Going to College With Autism

Source: Child Mind Institute

Vassar junior Zoe Gross knows her strengths and weaknesses all too well. So while she gets good grades, the 21-year-old is aware that she does things more slowly than most people, including getting dressed in the morning, transitioning between activities, and writing papers. It makes college an even greater challenge. “When you take into account that when I’m living on my own it is difficult for me just to keep myself washed, fed and in clean clothes,” she says, “it means that I can’t do the schoolwork as fast as the professors can assign it.”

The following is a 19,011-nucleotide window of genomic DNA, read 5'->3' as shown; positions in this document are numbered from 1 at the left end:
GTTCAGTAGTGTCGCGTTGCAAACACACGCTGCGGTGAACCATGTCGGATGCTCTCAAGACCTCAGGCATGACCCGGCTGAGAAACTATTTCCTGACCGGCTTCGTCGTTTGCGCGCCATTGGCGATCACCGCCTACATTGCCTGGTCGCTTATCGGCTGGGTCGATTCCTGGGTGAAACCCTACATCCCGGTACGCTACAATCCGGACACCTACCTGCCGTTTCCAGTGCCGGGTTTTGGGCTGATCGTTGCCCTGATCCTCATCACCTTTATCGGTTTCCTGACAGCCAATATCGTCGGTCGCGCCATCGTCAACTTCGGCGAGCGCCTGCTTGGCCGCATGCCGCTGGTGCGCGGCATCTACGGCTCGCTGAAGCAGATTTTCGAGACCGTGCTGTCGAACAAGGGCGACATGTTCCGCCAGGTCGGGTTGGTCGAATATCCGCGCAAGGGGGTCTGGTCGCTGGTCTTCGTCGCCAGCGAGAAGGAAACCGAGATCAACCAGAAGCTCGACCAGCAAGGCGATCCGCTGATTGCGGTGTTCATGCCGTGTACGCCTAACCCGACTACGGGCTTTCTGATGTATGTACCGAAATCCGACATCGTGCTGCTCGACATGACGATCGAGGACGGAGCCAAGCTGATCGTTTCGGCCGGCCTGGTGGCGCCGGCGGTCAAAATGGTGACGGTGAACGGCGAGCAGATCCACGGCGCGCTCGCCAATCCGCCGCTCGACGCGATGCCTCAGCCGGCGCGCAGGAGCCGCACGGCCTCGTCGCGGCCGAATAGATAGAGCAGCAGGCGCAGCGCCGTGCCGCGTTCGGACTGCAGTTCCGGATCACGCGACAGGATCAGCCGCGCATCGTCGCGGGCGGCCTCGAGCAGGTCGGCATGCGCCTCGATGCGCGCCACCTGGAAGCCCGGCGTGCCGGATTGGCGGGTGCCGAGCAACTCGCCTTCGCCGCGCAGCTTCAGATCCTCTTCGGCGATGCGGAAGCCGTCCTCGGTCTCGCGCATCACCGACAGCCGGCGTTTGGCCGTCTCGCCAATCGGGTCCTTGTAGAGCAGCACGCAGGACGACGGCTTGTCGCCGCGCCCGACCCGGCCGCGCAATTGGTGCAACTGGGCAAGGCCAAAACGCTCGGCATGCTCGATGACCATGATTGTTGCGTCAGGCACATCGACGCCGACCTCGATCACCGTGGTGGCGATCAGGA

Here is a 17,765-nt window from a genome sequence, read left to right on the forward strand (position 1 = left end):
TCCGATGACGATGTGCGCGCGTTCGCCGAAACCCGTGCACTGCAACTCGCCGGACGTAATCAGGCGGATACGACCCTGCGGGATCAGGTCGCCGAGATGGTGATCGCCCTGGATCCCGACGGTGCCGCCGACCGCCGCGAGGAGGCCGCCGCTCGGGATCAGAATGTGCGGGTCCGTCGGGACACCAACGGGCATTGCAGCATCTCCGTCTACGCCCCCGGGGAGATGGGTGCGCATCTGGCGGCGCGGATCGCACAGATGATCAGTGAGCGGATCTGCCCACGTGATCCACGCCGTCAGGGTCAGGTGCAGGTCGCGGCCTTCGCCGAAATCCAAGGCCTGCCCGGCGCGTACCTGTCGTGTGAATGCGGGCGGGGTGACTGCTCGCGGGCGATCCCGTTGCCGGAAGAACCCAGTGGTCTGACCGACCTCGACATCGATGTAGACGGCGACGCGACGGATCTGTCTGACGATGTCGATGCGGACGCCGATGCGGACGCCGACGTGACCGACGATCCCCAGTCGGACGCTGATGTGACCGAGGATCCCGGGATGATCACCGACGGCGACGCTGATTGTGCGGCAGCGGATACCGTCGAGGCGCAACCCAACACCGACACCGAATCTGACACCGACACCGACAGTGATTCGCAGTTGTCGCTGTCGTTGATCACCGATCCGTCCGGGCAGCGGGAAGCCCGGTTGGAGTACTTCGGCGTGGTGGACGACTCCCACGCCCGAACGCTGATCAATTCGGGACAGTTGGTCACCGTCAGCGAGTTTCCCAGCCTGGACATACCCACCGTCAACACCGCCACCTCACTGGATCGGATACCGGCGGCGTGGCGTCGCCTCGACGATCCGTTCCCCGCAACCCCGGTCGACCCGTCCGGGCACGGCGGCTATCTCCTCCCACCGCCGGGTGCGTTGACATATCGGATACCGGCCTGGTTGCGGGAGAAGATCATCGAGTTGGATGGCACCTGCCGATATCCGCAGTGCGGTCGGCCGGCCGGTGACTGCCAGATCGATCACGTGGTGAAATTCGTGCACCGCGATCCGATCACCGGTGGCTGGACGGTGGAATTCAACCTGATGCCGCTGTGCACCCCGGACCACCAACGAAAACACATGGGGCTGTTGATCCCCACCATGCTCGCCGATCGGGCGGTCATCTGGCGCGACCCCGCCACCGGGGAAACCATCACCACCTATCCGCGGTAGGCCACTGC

Gross is on the autism spectrum, and her struggles with life skills and executive function—the mental processes that involve things like planning, time management and multitasking—leave her feeling depressed and anxious. “I get sick a lot because my immune system is shot,” she says. “I got strep and mono in one semester.” Of course, this adds to her anxiety and trouble getting things done. “Every semester I am absolutely miserable by finals.” After finally hitting a serious “rocky patch,” as she puts it, Gross decided to take a break this semester. Click here to read the rest of the story

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